Word of the Day: Christmas I am quite fond of our English word for the birth of the Lord, Christmas. It’s one of a host of old mass-words which provide abundant evidence that our English forefathers measured their seasons by the liturgical year. There’s Christmas, but also Candlemas, the feast of the Presentation of the baby Jesus in the temple, on February 2, the fortieth day after His birth. There’s Lammas, the feast of the Transfiguration, on August 6 (the… Read more

Word of the Day: tree   I have heard for years that Christians adopted for their purposes the Roman Saturnalia, a feast occurring at the winter solstice, for their celebration of the birth of Jesus, or was it the feast that Aurelian instituted, that of the Unconquered Sun? Well, it is nonsense either way. Christians long acknowledged that pagans could come to some measure of the truth, and in the case of the great Platonists, the truths they saw might… Read more

Grammar Lesson: Subject   Most of my college students cannot identify the subject of a sentence. They’re bright kids, but they’ve never been taught it. Italians are bright people, too, but try explaining to one what a shortstop is. Madonna mia!   The only ones who can identify the subject are kids who have studied Latin or Greek, or kids who were taught at home (and there’s a lot of overlap). You have to know what the subject is in… Read more

Word of the Day: simple   Simple Simon met a pieman, Going to the fair; Says Simple Simon to the pieman, Let me taste your ware. Says the pieman to Simple Simon, Show me first your penny; Says Simple Simon to the pieman, Indeed I have not any.   Simon’s a simpleton: what does that mean? He can add and subtract, but can’t do long division? Off to the American college goes he! Finding the word’s immediate origin is simple… Read more

Grammar Lesson of the Day: Importantly   Adverbs are funny critters. They can modify verbs; they get their name from that habit. They can modify adjectives. They can modify adverbs. They can even stand in for a whole idea, as if they were one-word clauses. Here are a few examples:   Mr. Jones was confident of his reelection. Fortunately, he was wrong. The rain came down in sheets for ten hours straight. Thankfully, the wind was calm, and that limited… Read more

Word of the Day: bonnie   When I was a boy I had a hard time distinguishing the words in songs. So this is how I heard the old sea-chanty:   My body lies over the ocean, My body lies over the sea, My body lies over the ocean, O bring back my body to me! What did I know about girls, back then? Well, of course the word I was mishearing is bonnie, as in a bonnie lass. Most… Read more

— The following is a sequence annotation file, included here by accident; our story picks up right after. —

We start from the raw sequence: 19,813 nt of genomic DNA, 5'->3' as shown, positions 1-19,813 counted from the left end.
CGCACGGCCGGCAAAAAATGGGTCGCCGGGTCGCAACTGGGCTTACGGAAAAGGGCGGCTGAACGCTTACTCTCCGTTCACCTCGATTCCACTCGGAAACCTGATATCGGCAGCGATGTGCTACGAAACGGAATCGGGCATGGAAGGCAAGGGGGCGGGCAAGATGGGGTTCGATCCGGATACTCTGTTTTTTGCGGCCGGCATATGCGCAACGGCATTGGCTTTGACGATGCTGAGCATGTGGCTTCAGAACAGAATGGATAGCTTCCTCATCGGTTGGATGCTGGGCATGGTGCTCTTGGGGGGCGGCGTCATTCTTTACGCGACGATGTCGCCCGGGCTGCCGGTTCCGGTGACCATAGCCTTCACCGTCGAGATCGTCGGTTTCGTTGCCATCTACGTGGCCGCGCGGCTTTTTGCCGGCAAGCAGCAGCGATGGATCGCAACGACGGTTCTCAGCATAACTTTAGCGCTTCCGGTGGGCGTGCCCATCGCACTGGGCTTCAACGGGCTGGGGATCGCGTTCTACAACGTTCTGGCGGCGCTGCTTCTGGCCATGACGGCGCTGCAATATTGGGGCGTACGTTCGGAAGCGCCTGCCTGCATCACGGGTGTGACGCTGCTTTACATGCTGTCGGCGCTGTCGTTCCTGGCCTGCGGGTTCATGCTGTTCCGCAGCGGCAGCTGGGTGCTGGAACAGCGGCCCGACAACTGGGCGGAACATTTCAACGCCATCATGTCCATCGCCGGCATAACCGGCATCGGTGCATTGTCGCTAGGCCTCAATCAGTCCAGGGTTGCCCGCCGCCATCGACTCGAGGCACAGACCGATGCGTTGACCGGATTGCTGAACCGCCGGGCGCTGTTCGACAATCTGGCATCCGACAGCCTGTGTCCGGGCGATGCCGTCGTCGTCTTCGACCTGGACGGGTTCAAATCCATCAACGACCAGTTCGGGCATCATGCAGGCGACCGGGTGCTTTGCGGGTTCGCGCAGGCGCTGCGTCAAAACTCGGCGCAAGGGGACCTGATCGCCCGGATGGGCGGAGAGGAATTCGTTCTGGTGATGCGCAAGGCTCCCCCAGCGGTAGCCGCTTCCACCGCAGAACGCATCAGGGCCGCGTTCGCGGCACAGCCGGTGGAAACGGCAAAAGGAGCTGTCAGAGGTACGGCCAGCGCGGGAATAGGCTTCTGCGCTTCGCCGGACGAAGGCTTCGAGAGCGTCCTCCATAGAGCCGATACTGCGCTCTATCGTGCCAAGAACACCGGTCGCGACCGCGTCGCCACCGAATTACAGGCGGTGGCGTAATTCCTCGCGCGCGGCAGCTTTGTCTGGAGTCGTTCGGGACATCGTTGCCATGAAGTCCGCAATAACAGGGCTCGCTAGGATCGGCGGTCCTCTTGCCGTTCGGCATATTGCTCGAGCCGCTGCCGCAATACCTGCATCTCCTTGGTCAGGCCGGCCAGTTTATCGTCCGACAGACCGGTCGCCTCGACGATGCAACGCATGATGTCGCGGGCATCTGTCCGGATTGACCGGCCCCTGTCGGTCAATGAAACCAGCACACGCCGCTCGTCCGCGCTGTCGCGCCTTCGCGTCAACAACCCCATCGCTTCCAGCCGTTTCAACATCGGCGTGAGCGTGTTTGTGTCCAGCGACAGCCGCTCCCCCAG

Word of the Day: eye.   You go to an oculist to see about your eyes. Are the words related? They don’t seem to be, at first glance.  We get oculist from Latin oculus, eye, and it’s hard to see how you get from there to here. But wait, look again! Latin oculus is trying to fool us with its diminutive suffix –ulus.  That’s a common suffix in Latin: Romulus Augustulus was the last Roman emperor, a mere lad when… Read more

Grammar Lesson of the Day: Bury the Thesaurus   Sometimes my college freshmen tell me that they use a thesaurus to find synonyms, so that they don’t have to use the same word all the time. Using the same word, they’ve been told, is repetitive, and repetition is bad. Well, that’s complete nonsense. I’ll turn to repetition in later lessons. For now, I imagine Jesus saying:   Blessed are the poor in spirit, for theirs is the kingdom of heaven…. Read more

Word of the Day: fruit.   There’s a modern Bible translation that afflicts Catholics every Sunday for their sins, while giving Satan and his minions time to snooze. Here is one of its renderings I find almost comically bad: “And he sent his servants to them, to gather the produce of the land.” How did that flat business word get in there? As if Jesus should say, “By their produce you shall know them,” evidently giving to all mankind the… Read more

  Grammar Lesson of the Day: The Indefinite You   You’d never believe how much time I spend with my college freshmen, unteaching them what they’ve been taught in high school. For instance, they tell me that you should never use the pronoun you in an indefinite sense, meaning someone or one. If you do, you’re a stylistic redneck.   “One must lift the tip of one’s nose to the cup, just so,” says Monsieur L’Hauteur, removing his pince-nez for… Read more

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